An Honor Code establishes a fundamental social contract within which the University community agrees to live. This contract relies on the conviction that the personal and academic integrity of each individual member strengthens and improves the quality of life for the entire community. The Honor Code is vital to the Building Community Campaign, which is striving to develop a welcoming and supportive climate in which all people are respected and free to express differing ideals and opinions. A sense of mutual trust is critical to achieving such a community.
A. Purpose of the Policy
The purpose of an Honor Code at the University of Colorado at Boulder is to secure an environment where academic integrity, and the resulting behavior, can flourish. The Honor Code recognizes the importance of honesty, trust, fairness, respect, and responsibility and wishes these principles to be a defining part of the CU-Boulder campus. The Honor Code allows all students to have responsibility for, and the ability to attain, appropriate recognition for their academic and personal achievements. A student-run Honor Code is necessary because research indicates that institutions with a student-run Honor Code are highly successful in alleviating indiscretions and promoting an academically honorable community. In addressing any proven student violations regarding the Honor Code, the student leadership of the Honor Code Council applies only non-academic sanctions, and the faculty applies academic sanctions.
- All students of the University of Colorado at Boulder enrolled in credit or non-credit classes are subject to the Honor Code for academic matters. This includes, but is not limited to, the main campus, Continuing Education, and Study Abroad.
- The existing school/college ethics committees will continue to be at the forefront of academic integrity by addressing academic integrity issues specific to their schools/colleges. The Honor Code Council and the Campus Ethics Committee will work closely with the individual schools/colleges ethics committees to promote academic integrity on a campus-wide basis.
- As students of a self-regulating profession, the students of the University of Colorado School of Law will maintain, administer, and implement its long-standing Honor Code, and will submit all records pertaining to violations to the Honor Code Council Office.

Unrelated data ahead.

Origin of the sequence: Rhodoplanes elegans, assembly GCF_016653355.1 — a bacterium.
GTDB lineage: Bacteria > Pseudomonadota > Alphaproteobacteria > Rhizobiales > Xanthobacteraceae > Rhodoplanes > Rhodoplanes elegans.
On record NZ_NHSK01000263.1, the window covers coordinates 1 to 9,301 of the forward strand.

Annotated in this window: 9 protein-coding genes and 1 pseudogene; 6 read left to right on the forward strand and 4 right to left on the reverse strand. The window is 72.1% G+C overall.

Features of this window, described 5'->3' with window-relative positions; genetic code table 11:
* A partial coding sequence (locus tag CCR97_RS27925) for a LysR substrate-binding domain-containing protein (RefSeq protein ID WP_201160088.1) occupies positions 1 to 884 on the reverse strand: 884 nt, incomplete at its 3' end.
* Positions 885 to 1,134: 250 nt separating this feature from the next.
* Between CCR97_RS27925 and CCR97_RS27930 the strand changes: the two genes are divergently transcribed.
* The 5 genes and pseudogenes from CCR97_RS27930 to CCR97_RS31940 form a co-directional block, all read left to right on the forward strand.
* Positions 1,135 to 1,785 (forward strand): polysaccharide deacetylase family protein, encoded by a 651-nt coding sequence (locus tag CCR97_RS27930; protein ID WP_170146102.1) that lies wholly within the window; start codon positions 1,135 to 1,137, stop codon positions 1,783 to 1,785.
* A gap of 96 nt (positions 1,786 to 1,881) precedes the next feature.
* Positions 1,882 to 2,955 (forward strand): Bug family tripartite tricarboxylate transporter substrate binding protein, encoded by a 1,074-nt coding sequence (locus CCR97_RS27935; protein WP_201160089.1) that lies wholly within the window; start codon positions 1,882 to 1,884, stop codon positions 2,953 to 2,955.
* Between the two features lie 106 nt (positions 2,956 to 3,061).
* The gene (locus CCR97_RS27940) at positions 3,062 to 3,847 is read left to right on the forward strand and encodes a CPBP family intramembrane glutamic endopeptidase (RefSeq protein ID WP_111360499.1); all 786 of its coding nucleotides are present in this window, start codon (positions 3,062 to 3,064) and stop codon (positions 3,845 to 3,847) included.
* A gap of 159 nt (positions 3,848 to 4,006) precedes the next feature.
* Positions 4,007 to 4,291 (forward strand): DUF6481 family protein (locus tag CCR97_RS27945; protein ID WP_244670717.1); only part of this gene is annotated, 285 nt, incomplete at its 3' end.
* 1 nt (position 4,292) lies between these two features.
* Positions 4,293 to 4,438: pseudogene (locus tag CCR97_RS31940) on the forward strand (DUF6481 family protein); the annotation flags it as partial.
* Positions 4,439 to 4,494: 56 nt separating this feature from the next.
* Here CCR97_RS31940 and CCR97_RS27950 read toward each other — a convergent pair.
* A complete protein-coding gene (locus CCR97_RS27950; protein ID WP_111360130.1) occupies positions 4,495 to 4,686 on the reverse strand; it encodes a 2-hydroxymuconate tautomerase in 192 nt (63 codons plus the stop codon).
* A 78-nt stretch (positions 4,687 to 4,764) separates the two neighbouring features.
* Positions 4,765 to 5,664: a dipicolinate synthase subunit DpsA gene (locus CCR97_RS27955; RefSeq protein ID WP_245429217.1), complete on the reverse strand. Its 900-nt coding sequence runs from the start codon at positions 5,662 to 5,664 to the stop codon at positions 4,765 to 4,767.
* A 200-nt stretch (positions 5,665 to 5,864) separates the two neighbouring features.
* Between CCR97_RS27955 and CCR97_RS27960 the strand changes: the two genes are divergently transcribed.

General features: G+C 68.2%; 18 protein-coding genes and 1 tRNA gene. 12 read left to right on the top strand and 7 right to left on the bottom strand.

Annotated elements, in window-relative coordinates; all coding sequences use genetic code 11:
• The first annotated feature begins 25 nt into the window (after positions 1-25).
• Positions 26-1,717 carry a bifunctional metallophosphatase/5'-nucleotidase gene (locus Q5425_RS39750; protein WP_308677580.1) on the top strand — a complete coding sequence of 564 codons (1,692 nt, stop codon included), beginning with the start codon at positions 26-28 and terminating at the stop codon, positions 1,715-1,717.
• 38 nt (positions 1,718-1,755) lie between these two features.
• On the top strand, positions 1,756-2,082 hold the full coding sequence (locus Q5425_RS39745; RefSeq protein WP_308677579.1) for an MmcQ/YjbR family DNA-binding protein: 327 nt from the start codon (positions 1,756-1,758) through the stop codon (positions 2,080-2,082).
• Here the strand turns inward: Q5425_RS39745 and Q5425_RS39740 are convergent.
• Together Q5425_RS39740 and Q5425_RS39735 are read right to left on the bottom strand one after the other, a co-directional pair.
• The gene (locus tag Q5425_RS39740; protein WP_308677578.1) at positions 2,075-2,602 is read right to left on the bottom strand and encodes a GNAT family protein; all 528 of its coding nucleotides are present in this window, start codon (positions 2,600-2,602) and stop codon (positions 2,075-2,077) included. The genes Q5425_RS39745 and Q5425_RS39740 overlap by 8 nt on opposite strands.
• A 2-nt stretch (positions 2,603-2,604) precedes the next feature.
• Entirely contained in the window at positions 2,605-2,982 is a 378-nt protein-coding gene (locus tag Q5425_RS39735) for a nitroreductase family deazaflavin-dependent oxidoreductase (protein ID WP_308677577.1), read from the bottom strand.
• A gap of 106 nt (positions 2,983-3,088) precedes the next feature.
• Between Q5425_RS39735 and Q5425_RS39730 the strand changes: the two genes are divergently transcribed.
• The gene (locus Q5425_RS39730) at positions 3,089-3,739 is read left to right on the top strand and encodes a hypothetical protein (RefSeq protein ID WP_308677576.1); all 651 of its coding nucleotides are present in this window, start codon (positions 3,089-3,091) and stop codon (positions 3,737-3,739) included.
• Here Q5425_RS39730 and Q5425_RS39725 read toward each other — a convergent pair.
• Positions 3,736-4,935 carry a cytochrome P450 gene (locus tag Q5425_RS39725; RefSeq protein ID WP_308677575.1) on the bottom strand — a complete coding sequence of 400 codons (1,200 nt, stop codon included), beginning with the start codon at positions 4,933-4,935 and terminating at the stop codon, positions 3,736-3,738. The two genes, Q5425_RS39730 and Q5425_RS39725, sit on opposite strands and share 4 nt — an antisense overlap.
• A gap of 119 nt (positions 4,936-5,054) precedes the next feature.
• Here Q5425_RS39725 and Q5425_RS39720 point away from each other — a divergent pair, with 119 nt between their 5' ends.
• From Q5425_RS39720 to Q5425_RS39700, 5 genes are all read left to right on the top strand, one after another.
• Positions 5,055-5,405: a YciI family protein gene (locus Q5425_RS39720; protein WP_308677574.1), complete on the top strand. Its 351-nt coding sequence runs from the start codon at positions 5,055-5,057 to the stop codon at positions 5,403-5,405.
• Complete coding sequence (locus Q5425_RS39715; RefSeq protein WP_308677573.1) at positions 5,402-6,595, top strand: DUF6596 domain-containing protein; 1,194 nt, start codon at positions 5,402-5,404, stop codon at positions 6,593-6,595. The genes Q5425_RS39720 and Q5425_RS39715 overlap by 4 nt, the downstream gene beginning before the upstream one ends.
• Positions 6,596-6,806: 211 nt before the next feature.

The Constitution and By-Laws of the Honor Code are available on the Honor Code website:honorcode.colorado.edu
The Campus Ethics Committee shall:
- make suggestions, recommendations, and ideas pertaining to the Honor Code;
- advise faculty and the Vice Chancellor for Student Affairs about academic integrity issues, including the administration of the Student Honor Code; and
- promote the discussion of honor and integrity at the University of Colorado at Boulder.
Any changes related to the policy itself must be first approved by the Honor Code Council, the Campus Ethics Committee, the Boulder Faculty Assembly Executive Committee, and the UCSU Legislative Council. The Chancellor is the final authority for any revision of the Honor Code Policy.
E. Responsible Organization
The Vice Chancellor for Student Affairs will be responsible for this policy.
Appendix A -- Policy Review and Approval
- In November, 2000, this policy was approved through a campus-wide student referendum by a two-to-one margin.
- On October 26, 2001, the faculty of the Leeds School of Business voted without dissent in favor of adopting the proposed Honor Code.
- On November 7, 2001, the faculty of the School of Journalism and Mass Communication voted unanimously to approve the proposed Honor Code.
- On December 5, 2001, the faculty of the School of Education voted to approve the proposed Honor Code.
- On December 6, 2001, the Boulder Faculty Assembly voted to support the Honor Code, without dissent.
- On December 11, 2001, the faculty of the College of Engineering voted to approve the proposed Honor Code.
- On January 24, 2002, the faculty of the College of Music voted to approve the proposed Honor Code.
- During the Spring, 2002 semester, the faculty of the College of Arts and Sciences voted to approve the proposed Honor Code.
- The School of Architecture agreed to abide by the vote of the campus schools/colleges in approving the proposed Honor Code.
- The Honor Code has been reviewed and discussed by the Council of Associate Deans, Council of Deans, and Chancellor's Executive Committee.
- On June 24, 2002, University Counsel approved this policy. Due to clarity issues, University Counsel, in consultation with the Honor Code Council, the Vice Chancellor for Student Affairs and the Campus Ethics Committee, is in the process of drafting policy revisions.